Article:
I’m back with week 2 of my month long Futures Trading Bootcamp.
You can find my week 1 post here.
Hopefully you’ve been able to start conditioning your eyes and you are starting to see the way in which orders are executed using the orderbook. It’s not an easy process as I’ve said before and the learning curve is steep. However the rewards will certainly be there if you can stick it out.
So now onto this weeks exercise and it’s one that builds on last week.
I want to again take you back to thinking about what a large trader might do when they execute an order. Theoretically, we said that if you had a large number of contracts to execute you’d likely do it slowly and try to disguise what you were doing.
So what if there was another tool we could use to identify a place where there is likely to be a large amount of buying and selling going on.
Enter our next tool – Volume Profile.
Now if you look on our DOM in the image we can see the volume profile on the very right had side. It is showing the cumulative contracts that have traded in that session. Last week we were mostly focused on the contracts that had just been trading recently. Volume profile is really just the total of all those trades.
So why is that useful to us? Well it’s really showing us where there has been a large amount of buying and selling that have been going on at a given level. And if there has been a lot of volume at a given price level previously, then there is a fair chance that there will be more action next time around when we get back to that level.
But how do we identify the levels of interest?
I like to look for what I call a volume profile ledge.
It’s a ledge in the sense that there is a significant difference between two price levels. So at one level (tick) below, there is perhaps only a small amount of contracts that have traded and at the level above or below (depending on the direction) there are a lot.
You can see the volume profile either as a number on the DOM, or you can actually bring it up on a chart. For the point of this article I’ll show you on a chart so it is a bit clearer. Note there is also a mini histogram you can bring up on the XTrader DOM too.
As you can see, on the chart there is a significant difference between the number of contracts traded at 5429 and 5428. Now the actual number of contracts aren’t all that important. What is important is that there is a significant difference between the two levels.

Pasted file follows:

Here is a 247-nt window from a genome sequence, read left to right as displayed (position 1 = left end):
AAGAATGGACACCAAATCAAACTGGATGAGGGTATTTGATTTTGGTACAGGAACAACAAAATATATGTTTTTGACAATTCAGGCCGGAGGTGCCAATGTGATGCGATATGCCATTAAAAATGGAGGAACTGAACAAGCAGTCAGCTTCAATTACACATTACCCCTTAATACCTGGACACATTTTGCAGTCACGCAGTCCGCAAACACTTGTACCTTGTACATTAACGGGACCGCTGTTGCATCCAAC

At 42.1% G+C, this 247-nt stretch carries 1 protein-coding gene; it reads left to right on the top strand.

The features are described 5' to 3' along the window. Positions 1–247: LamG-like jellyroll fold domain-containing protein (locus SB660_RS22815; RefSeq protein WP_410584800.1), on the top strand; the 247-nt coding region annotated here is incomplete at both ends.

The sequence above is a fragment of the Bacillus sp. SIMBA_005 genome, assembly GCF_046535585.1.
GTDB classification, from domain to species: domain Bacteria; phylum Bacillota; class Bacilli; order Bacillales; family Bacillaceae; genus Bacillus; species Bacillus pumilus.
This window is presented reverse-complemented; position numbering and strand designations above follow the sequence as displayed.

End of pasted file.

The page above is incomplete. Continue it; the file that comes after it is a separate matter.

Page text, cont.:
So imagine once again what has been going on here.
What we are seeing is that every time price has traded back down to these levels, a buyer has stepped in and started buying.
Does that sound like a familiar concept?
To me that is the definition of support. However I would suggest that this is a far more accurate idea of what support is than simply drawing lines on charts.
So how can we use this support level – our volume profile ledge – to help improve our DOM trading?
Well we can incorporate our ability to spot the buying and selling that we learnt last week, with these significant volume profile levels.
Watch the DOM in the opening 2 hours of trading on your chosen market as you did in week 1.
As the session progresses, the volume profile areas will slowly start to develop.
Look for price levels that have significantly higher volume. Ideally there would be a ledge in place, but if not focus on the high volume levels. When price starts trading at these high volume levels and there is 3-4 times the size of the bid or offer trading (as we did in week 1), enter a limit order and try and get filled.
Hold the trade until it goes in your favour and exit when 3-4 times the size of the bid or offer trade in the opposite direction.
If the trade goes against you by 3-4 ticks exit and look for the next trade.
As you become more comfortable identifying the high volume areas start making a note of how price begins to react in specific areas.
What happens when the volume ledge is close to the high or the low of the day? What happens when it’s a long way away?
What happens if there is a volume ledge but price has been trading in a very small range compared to a wide range?
What happens when price trades at the highest volume level – also know as the high volume node?
What happens when price meets a volume ledge early in the session compared to later?
These are questions that you can start to ask yourself and will be important going forward. You’ll quickly start seeing patterns so I suggest you start making a few notes in a notebook or with Word. This will be helpful in week 4.
As ever please leave a comment if I haven’t been clear enough with what you need to do and I’m more than happy to help.
I’ll be back soon with the next exercise which will again build on this one.